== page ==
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OSHA 300 Recordkeeping – New Requirements (Waukesha, WI)

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Tuesday, January 16, 2018, 8:30 AM to 11:30 AM CST
Waukesha, WI
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OSHA 300 Recordkeeping – New Requirements (Waukesha, WI)
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As of October 11, many U.S. employers will be required to enter information from their 2016 OSHA 300A form on OSHA’s electronic recordkeeping website. There have been several extensions to this filing deadline and there may be more. 

With electronic recordkeeping, it is more important than ever for employers to report ONLY those injuries and illnesses required to be recorded on the OSHA log. Because many employers tend to over-report or incorrectly report injuries on the log, OSHA may prompt an inspection believing the employer is injuring more employees than their peers. With electronic recordkeeping, all employers required to report electronically will be subject to such inspections. 

The OSHA recordkeeping workshop will provide detailed information regarding what should, and should not, be reported on the OSHA 300 log. The workshop will also provide critical information regarding completion of the 300A form which will be reported or uploaded electronically.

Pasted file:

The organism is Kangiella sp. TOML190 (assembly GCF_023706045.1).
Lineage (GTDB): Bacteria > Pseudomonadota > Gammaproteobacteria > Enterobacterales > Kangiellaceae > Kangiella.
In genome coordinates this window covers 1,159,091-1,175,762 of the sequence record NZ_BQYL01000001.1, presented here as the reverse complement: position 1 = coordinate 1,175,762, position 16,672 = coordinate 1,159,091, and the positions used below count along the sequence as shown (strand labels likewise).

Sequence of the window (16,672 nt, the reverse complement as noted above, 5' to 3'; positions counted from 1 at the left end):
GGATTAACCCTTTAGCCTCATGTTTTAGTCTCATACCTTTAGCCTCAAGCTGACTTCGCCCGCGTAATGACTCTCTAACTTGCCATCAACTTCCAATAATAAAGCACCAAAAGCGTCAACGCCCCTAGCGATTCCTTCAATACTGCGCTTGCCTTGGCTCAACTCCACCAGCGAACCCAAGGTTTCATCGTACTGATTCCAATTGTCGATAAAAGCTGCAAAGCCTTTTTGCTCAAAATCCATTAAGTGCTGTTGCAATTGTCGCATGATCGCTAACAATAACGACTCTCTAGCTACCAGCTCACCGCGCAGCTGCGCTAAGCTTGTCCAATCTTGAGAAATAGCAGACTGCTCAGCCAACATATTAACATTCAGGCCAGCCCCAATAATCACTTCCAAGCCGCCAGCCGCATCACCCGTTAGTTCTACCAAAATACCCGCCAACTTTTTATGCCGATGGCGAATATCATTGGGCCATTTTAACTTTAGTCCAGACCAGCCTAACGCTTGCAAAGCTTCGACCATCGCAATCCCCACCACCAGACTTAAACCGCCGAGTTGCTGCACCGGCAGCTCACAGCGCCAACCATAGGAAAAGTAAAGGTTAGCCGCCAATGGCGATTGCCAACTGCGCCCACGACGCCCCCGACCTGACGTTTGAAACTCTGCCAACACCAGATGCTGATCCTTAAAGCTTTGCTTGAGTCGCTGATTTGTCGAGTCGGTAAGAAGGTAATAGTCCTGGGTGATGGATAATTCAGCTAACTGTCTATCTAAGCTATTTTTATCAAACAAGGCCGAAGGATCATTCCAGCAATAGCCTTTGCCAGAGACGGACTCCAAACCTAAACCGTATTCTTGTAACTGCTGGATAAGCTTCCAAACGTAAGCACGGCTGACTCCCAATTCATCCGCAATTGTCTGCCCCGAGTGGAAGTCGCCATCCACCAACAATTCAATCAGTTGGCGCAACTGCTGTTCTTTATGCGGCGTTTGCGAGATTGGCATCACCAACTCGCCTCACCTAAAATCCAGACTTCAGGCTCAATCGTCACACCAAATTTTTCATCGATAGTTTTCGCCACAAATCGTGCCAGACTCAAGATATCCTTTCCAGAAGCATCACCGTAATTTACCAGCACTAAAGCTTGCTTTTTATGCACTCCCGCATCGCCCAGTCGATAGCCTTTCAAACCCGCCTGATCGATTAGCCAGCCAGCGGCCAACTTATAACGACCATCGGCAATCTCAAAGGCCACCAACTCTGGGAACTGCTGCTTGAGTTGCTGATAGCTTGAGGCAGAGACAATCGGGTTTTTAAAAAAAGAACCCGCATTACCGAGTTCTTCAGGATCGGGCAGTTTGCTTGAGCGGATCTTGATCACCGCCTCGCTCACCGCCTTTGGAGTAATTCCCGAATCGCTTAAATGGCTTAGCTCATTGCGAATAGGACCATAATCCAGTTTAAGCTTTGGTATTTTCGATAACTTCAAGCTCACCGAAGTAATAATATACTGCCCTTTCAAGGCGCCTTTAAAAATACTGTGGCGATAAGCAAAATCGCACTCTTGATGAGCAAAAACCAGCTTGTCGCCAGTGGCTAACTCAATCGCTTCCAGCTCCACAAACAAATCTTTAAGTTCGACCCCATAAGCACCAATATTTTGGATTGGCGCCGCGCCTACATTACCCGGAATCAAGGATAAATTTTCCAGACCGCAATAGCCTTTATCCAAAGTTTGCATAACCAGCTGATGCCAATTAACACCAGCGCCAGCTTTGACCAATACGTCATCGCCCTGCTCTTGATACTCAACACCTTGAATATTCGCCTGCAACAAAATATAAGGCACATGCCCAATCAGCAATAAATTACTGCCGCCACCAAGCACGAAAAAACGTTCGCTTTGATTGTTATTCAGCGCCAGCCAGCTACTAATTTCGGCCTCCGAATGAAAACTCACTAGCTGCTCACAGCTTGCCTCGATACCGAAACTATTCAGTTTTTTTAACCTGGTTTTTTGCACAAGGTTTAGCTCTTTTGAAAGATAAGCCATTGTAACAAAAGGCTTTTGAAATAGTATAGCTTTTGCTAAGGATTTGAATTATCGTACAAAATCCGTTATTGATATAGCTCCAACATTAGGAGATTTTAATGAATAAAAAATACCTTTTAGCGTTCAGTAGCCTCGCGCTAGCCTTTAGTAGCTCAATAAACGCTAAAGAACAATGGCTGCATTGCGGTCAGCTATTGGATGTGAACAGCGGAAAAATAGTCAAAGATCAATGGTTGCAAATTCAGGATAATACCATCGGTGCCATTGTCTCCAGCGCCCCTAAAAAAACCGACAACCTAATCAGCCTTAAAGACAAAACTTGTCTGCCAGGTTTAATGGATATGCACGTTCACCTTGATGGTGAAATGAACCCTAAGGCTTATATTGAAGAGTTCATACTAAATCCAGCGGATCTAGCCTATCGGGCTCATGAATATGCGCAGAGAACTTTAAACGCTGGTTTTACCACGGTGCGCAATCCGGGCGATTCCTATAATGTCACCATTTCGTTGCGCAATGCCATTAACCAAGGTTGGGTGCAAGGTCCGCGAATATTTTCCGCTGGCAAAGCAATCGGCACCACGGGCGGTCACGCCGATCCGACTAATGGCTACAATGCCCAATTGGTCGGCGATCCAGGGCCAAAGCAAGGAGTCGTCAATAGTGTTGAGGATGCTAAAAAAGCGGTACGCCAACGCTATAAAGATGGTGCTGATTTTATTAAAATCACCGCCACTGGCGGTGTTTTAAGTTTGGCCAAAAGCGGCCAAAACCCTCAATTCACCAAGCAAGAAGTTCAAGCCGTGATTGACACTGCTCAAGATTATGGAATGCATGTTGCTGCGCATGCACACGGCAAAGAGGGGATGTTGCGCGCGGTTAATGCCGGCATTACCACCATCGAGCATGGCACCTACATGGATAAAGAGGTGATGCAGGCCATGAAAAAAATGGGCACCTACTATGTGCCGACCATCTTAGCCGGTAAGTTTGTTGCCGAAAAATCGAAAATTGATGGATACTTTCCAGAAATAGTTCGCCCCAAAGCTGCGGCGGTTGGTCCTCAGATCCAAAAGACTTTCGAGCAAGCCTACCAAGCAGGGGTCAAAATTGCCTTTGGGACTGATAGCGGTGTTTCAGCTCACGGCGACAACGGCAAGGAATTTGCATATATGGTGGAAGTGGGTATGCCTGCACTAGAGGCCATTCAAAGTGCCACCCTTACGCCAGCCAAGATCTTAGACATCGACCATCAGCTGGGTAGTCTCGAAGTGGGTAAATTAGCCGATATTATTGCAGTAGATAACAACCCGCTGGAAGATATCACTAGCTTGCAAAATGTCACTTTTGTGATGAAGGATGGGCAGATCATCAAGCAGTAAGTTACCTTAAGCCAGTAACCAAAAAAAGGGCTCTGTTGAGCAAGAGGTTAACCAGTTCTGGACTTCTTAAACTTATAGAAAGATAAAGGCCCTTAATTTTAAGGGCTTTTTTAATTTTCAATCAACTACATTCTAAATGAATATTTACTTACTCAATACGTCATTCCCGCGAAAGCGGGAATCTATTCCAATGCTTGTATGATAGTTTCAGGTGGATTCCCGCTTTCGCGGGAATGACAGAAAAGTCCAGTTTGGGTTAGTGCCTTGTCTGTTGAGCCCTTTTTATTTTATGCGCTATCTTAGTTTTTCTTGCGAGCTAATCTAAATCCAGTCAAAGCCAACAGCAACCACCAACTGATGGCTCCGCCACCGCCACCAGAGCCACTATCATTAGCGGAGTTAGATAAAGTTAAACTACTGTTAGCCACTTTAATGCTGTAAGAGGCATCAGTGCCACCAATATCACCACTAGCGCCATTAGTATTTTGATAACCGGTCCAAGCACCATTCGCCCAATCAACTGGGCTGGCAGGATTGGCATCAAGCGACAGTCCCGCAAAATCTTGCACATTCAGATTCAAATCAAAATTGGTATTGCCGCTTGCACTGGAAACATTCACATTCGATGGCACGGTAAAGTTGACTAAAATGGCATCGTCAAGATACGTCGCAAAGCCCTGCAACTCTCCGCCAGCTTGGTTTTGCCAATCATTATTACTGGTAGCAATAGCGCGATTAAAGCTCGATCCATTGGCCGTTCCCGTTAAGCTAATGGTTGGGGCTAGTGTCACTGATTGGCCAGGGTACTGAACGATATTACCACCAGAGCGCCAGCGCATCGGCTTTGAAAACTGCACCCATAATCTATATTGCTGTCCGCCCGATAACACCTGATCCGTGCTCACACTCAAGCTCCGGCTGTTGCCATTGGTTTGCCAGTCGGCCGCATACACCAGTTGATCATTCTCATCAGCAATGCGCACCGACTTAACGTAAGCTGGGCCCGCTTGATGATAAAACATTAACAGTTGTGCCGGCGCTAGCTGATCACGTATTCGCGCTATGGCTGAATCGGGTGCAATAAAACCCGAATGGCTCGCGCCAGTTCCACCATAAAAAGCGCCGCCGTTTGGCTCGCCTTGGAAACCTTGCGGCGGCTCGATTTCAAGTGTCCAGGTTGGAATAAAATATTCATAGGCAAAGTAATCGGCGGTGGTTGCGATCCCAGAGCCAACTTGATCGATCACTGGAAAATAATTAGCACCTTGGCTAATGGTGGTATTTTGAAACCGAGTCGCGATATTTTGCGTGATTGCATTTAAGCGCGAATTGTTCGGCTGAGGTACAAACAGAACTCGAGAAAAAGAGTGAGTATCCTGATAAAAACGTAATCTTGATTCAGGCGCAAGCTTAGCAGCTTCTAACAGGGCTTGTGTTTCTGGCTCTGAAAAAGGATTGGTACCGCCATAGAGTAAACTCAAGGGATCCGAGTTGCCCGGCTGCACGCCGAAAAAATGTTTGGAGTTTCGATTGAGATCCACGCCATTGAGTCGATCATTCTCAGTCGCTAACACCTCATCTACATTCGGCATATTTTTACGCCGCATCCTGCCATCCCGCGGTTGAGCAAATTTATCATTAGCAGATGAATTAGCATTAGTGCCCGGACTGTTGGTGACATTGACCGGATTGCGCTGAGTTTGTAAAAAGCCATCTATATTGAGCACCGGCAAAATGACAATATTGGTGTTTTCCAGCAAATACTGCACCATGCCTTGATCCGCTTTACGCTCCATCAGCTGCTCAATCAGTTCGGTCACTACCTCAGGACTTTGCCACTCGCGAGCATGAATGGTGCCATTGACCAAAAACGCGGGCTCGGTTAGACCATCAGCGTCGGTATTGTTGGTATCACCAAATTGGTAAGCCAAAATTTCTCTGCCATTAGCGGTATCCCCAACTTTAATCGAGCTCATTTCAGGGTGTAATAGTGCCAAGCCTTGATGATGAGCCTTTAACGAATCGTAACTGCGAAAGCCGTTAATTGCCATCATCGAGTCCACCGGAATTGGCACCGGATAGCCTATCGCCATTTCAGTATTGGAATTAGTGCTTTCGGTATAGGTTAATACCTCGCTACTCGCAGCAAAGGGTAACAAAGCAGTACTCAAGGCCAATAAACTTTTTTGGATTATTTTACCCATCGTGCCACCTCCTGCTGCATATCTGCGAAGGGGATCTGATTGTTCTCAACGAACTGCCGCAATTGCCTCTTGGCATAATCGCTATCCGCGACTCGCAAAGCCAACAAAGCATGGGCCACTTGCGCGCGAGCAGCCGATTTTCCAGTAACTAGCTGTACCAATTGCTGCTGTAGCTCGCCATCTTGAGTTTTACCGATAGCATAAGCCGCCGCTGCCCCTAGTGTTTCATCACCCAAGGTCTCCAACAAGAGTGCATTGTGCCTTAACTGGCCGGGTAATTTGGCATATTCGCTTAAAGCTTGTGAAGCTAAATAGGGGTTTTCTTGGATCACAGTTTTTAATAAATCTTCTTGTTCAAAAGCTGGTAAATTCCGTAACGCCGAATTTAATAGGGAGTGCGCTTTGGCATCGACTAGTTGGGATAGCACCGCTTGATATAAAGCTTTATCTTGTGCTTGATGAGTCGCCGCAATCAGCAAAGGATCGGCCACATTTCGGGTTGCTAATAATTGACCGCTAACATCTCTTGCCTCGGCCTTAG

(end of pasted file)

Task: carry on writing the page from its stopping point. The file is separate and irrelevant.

While the agency issues many citations to employers for inaccurate or incorrect recordkeeping, the most important consideration is avoiding an unnecessary inspection caused by over-reporting or incorrectly reporting this information. 

Workshop participants will also learn how to calculate OSHA incident rates and compare those rates to their peer group. Incident rates that exceed peer group rates are an indication of the opportunity to reduce injuries and incident rates. 

Simply completing and posting the OSHA 300 and 300A form is no longer enough. Affected employers MUST do a better job understanding and report only what the agency requires to be reported on the form or risk a costly and unnecessary inspection. 


TIM WALSH
Vice President / Horton Safety Consultants / Bio

Through his extensive experience with OSHA, Tim is able to successfully lead his clients through all aspects of OSHA inspections and/or affiliated reporting requirements. From the initial inspection to the issuance of citations, informal contests, and concluding with abatement activities; Tim is able to be an asset to his clients in a time of uncertainty.

 

Material posted on this website is for informational purposes only and does not constitute a legal opinion or medical advice. Contact your legal representative or medical professional for information specific to your legal or medical needs.

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